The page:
Crime by juveniles has reportedly shot up ever since the Juvenile Justice Act of 1986 was modified in 2000, increasing a minor's age limit to 18.
Data by the National Crime Records Bureau (NCRB) has indicated that crimes committed by juveniles have increased by 171 percent since 2000.
Rape cases by juveniles in 2000 were just 198 but 2011 recorded 1,149 such cases and most of them were aged between 16 and 18. Juvenile crimes in 2000 were 9,267, while it shot up to 16,509 in 2001, a year after the Juvenile Justice Act of 1986 was modified.
The data says that 65 percent of the juveniles booked under the Indian Penal Code between 2010 and 2011 are between 16 and 18 years of age.
The Juvenile Justice Act, 2000 increased the age limit of a minor from 16 to 18. According to the act, a minor can be kept only in a correction home and will receive maximum punishment up to three years.
Sadly, the data by NCRB shows that crime by juveniles has shot up drastically ever since the Juvenile Justice Act of 2000 was introduced.
The involvement of a 17-year-old boy in the recent brutal Delhi gang-rape and murder of a 23-year-old medical student by six men has now sparked the demand to reduce the age limit of a juvenile from the present 18 to 16.
All states agreed on reducing the age limit for juveniles by two years at a meeting of Chief Secretaries and police officers chaired by Home Minister Sushil Kumar Shinde.
According to police sources, the boy, who is 17 years old according to his school document, was the most barbaric and raped the Delhi gang-rape victim twice along with the main accused - once when she was unconscious. The juvenile reportedly removed her intestines with his bare hands and suggested that she be thrown off the bus.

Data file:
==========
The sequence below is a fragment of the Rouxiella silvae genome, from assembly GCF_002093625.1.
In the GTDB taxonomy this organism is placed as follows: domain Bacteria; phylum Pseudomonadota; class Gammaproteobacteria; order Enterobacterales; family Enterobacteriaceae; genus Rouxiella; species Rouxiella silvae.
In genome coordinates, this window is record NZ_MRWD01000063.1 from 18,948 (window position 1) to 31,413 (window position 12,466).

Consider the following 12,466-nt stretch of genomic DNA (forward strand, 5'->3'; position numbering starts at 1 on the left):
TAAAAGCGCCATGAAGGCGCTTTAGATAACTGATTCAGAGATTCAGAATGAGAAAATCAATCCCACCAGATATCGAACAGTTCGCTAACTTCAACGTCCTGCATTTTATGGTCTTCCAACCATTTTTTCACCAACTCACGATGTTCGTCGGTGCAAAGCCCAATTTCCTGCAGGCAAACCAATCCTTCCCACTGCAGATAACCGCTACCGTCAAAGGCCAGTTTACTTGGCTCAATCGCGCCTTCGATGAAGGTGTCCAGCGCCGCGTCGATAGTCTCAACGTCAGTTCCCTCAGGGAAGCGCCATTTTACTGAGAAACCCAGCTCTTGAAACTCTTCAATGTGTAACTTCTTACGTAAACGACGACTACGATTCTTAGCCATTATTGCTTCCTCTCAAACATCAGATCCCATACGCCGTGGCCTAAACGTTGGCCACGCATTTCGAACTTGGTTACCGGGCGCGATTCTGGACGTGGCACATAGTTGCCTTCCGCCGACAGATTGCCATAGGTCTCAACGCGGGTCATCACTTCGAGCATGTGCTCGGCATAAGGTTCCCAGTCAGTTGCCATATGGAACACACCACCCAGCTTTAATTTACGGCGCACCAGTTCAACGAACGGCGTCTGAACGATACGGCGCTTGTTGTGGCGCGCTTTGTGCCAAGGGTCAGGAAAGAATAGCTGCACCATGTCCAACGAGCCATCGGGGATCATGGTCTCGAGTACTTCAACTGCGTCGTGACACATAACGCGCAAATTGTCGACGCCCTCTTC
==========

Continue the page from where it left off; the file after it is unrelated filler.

The five accused have been slapped with charges of dacoity, gang rape, murder, destruction of evidence and criminal conspiracy but the sixth accused has been kept in Juvenile home. A bone marrow test has been conducted to confirm his age, and if the test proves his age claim wrong, he will be presented in the adult court.
According to the present juvenile act, a minor can be kept only in a correction home and will receive maximum punishment up to three years, which means the sixth accused in the Delhi gang-rape case will not be tried in court or face imprisonment if he is proved to be below 18.
However, it is reported that the family of victim's male friend has reportedly decided to file a petition seeking the trial of Juvenile as an adult.
The father of the victim also demanded for tougher punishment for the all the six accused. He said that the juvenile should be punished first as he tortured her most cruelly.
The 23-year-old victim was brutally gang raped and assaulted by six people on Dec 16 in a moving bus in Delhi when she was returning home with her male friend, triggering nationwide protests demanding justice for the victim and stringent laws against the atrocities on women. She succumbed to injuries at a hospital in Singapore on December 29.